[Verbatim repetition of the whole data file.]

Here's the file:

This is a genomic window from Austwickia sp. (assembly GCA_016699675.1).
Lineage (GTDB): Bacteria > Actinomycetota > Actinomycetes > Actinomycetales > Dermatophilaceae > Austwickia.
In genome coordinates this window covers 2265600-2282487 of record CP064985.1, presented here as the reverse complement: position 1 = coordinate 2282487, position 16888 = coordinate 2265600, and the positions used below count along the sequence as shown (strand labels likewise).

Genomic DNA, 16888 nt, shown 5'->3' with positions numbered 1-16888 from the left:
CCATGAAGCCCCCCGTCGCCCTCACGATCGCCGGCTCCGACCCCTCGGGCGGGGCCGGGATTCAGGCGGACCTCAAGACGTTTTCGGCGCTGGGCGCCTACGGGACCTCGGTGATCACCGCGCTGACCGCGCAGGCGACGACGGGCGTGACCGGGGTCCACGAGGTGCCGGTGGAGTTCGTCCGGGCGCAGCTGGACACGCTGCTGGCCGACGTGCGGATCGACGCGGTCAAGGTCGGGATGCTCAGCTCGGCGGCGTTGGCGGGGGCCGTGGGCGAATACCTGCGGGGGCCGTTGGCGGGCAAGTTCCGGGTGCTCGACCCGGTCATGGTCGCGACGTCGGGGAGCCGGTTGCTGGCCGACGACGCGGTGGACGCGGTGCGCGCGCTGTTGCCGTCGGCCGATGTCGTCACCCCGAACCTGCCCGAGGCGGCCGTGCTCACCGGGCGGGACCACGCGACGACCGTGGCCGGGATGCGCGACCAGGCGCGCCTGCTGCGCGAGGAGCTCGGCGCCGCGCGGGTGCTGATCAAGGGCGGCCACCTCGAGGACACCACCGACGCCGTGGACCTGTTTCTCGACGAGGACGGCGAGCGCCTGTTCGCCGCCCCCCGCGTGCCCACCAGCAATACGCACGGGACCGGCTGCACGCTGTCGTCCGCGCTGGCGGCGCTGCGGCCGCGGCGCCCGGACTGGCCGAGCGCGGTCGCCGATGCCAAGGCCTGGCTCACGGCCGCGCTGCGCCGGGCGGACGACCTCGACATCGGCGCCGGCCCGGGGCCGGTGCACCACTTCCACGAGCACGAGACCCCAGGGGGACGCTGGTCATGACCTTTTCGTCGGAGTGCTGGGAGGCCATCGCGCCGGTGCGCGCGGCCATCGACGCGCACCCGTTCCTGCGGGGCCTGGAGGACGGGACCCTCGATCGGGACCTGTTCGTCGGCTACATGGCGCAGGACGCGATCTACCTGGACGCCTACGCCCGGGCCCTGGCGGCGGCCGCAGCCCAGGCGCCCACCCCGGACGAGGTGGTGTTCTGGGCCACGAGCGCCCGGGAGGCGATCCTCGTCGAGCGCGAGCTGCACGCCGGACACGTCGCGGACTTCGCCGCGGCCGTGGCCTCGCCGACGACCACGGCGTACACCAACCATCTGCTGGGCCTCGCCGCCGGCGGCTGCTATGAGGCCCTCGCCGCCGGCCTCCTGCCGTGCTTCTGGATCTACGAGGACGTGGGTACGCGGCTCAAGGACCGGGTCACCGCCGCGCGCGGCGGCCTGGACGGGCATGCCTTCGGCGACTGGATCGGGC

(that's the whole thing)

This is a genomic window from Austwickia sp. (assembly GCA_016699675.1).
Lineage (GTDB): Bacteria > Actinomycetota > Actinomycetes > Actinomycetales > Dermatophilaceae > Austwickia.
In genome coordinates this window covers 2265600-2282487 of record CP064985.1, presented here as the reverse complement: position 1 = coordinate 2282487, position 16888 = coordinate 2265600, and the positions used below count along the sequence as shown (strand labels likewise).

Genomic DNA, 16888 nt, shown 5'->3' with positions numbered 1-16888 from the left:
CCATGAAGCCCCCCGTCGCCCTCACGATCGCCGGCTCCGACCCCTCGGGCGGGGCCGGGATTCAGGCGGACCTCAAGACGTTTTCGGCGCTGGGCGCCTACGGGACCTCGGTGATCACCGCGCTGACCGCGCAGGCGACGACGGGCGTGACCGGGGTCCACGAGGTGCCGGTGGAGTTCGTCCGGGCGCAGCTGGACACGCTGCTGGCCGACGTGCGGATCGACGCGGTCAAGGTCGGGATGCTCAGCTCGGCGGCGTTGGCGGGGGCCGTGGGCGAATACCTGCGGGGGCCGTTGGCGGGCAAGTTCCGGGTGCTCGACCCGGTCATGGTCGCGACGTCGGGGAGCCGGTTGCTGGCCGACGACGCGGTGGACGCGGTGCGCGCGCTGTTGCCGTCGGCCGATGTCGTCACCCCGAACCTGCCCGAGGCGGCCGTGCTCACCGGGCGGGACCACGCGACGACCGTGGCCGGGATGCGCGACCAGGCGCGCCTGCTGCGCGAGGAGCTCGGCGCCGCGCGGGTGCTGATCAAGGGCGGCCACCTCGAGGACACCACCGACGCCGTGGACCTGTTTCTCGACGAGGACGGCGAGCGCCTGTTCGCCGCCCCCCGCGTGCCCACCAGCAATACGCACGGGACCGGCTGCACGCTGTCGTCCGCGCTGGCGGCGCTGCGGCCGCGGCGCCCGGACTGGCCGAGCGCGGTCGCCGATGCCAAGGCCTGGCTCACGGCCGCGCTGCGCCGGGCGGACGACCTCGACATCGGCGCCGGCCCGGGGCCGGTGCACCACTTCCACGAGCACGAGACCCCAGGGGGACGCTGGTCATGACCTTTTCGTCGGAGTGCTGGGAGGCCATCGCGCCGGTGCGCGCGGCCATCGACGCGCACCCGTTCCTGCGGGGCCTGGAGGACGGGACCCTCGATCGGGACCTGTTCGTCGGCTACATGGCGCAGGACGCGATCTACCTGGACGCCTACGCCCGGGCCCTGGCGGCGGCCGCAGCCCAGGCGCCCACCCCGGACGAGGTGGTGTTCTGGGCCACGAGCGCCCGGGAGGCGATCCTCGTCGAGCGCGAGCTGCACGCCGGACACGTCGCGGACTTCGCCGCGGCCGTGGCCTCGCCGACGACCACGGCGTACACCAACCATCTGCTGGGCCTCGCCGCCGGCGGCTGCTATGAGGCCCTCGCCGCCGGCCTCCTGCCGTGCTTCTGGATCTACGAGGACGTGGGTACGCGGCTCAAGGACCGGGTCACCGCCGCGCGCGGCGGCCTGGACGGGCATGCCTTCGGCGACTGGATCGGGC